How to Make Easy Homemade Felt From Sweaters
I love to make my own homemade felt. It feels and looks so much warmer and richer than the wool felt you buy at the store. And the cheap polyester stuff doesn’t even hold a candle to it. The good news is that it is crazy easy to do and it is much cheaper than buying it.
Maybe the reason why I like making felt so much is because it makes me feel so naughty. You basically disregard everything your mother has ever taught you about taking care of wool sweaters. You grab a wool sweater and you stick that bad boy into the washing machine. Crank up the water as hot as it will let you and then you wash it! Gasp!
After the cycle, you pull the sweater out and you totally ignore your mother’s years of instructions on how to lay it out flat to dry. Instead you stick it in your dryer on high and dry the heck out of it.
There are more complicated ways to do it, but I have noticed that this method works just as well and it is lots easier. The key is to get those wool fibers to totally freak out and get tangled up.
When you pull the sweater out of the dryer, take a good look at the yarn. If you can see the individual strands of yarn then you need to send the sweater through another wash cycle. If it needs a lot more felting, put it in for another high agitation cycle. If it just needs a little, opt for a shorter cycle.
Here are a few other tips you may want to keep in mind:
• It helps to wash the sweater with other clothes, especially jeans and towels. Their rough texture does a wonderful job at getting sweaters to felt. But you wouldn’t want to stick a white wool sweater in with a batch of black knit shirts or a dark sweater in with a bunch of whites. You will be picking off the lint forever and the colors may bleed. If you are worried, some people also put their sweater in a pillowcase with a towel or pair of jeans to keep the lint from getting on other stuff in the washer.
• It helps if you choose a cycle that includes more agitation. On my machine I have a “heavily soiled” cycle that works well.
• Just use detergent. Don’t add any fabric softener.
• Don’t cut up the sweater before you felt it. This can cause it to unravel.
• For the best results use 100% wool. Cotton, rayon, silk, and polyester sweaters won’t work. Cashmere and angora are a little risky, but are fun to experiment with. You can also use things like wool scarves, suits, skirts, and blankets.
• Don’t forget that when you felt something, it gets smaller—a lot smaller. So if you are planning on making a pillow or something larger, you will want to make sure your sweater is big enough.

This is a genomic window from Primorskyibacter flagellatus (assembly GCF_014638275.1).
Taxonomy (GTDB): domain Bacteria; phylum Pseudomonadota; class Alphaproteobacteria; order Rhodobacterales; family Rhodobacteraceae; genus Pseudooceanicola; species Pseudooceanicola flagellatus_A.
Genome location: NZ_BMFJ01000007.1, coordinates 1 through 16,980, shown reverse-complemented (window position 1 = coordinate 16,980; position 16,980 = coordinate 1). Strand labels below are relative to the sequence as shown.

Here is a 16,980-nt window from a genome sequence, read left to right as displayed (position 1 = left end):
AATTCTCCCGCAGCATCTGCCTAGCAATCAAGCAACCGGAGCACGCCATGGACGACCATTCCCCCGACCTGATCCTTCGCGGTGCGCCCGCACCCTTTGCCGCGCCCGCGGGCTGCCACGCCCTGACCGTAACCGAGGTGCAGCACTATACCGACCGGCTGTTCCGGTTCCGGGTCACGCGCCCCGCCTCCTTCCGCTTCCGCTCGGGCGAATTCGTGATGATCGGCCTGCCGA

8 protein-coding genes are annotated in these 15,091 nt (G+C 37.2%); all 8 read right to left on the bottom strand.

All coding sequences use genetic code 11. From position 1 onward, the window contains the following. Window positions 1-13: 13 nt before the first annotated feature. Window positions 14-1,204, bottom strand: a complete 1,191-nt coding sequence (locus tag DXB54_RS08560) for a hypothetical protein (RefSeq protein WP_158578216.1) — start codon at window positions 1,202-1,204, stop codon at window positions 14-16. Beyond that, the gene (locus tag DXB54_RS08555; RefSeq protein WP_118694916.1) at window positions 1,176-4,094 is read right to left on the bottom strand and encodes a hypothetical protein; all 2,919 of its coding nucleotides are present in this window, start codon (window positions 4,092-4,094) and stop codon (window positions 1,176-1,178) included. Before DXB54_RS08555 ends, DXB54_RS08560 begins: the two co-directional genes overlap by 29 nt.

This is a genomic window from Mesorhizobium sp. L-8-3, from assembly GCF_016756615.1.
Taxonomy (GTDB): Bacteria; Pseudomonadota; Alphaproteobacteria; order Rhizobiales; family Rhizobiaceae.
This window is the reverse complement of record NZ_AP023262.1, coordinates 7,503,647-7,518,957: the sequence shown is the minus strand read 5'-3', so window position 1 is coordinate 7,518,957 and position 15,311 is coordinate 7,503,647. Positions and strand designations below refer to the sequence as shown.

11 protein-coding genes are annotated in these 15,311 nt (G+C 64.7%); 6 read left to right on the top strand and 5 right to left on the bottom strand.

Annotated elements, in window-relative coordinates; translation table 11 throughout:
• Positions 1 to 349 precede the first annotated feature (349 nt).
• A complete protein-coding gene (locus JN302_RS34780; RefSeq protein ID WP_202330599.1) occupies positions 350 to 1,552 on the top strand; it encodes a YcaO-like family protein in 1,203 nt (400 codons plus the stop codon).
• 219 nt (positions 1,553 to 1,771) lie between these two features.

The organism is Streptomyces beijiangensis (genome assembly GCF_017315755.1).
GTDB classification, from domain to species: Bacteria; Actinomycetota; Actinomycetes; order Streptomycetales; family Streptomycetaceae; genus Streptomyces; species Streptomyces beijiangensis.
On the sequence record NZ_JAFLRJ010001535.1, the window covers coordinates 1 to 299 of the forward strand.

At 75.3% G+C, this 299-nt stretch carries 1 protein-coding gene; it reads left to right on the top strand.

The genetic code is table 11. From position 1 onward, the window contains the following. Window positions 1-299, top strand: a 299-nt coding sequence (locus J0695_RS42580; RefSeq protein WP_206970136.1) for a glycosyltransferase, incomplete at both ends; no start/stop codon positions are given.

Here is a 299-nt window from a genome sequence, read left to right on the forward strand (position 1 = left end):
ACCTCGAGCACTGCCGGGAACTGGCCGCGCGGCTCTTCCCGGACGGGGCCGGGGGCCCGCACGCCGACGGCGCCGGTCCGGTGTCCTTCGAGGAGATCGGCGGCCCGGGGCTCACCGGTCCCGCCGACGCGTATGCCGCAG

• Remember that the yarn used and how it is knitted will make a difference in how your felt turns out. You may have to experiment a little. I once used a wool and angora mix with cable stitching and the resulting felt was so thick and stiff I could hardly cut it. I wasn’t able to use it for flowers like I was planning on, but I eventually used it for some eyes for a caterpillar I was making. It was perfect! The extra thickness and the bumpiness added some great dimension to the eyes!
• Sweaters with colored patterns can be fun. It is interesting to see what the pattern does when felted. I have found that the patterned felt is too busy for some things, but it works great for others.
If you are having a hard time finding wool sweaters, try enlisting the help of friends. Once I did a swap where I promised a felted flower hair clip for every sweater that somebody brought me. I got a ton of sweaters and the hair clips are super easy to make!
And you can make a ton of things besides flowers with felt. It works great for purses, pillows, stuffed animals, potholders, appliqués, etc.
I got totally addicted to making these cute little birds from
You can use pastel colors for Easter or Christmas colors for the holidays. They look super cute in a Christmas tree. For the wire legs, I bought some wire over in the floral section of the craft store that is wrapped with a brown thread. It looks amazing. Especially with the more “earthy” look of the homemade felt.
Next I will show you how to do the easy monogrammed felted pillow in the photo. And maybe after that I will show you how to make my caterpillars with the felted eyes. I use them under my kids’ doors when they nap to muffle the noise from the house.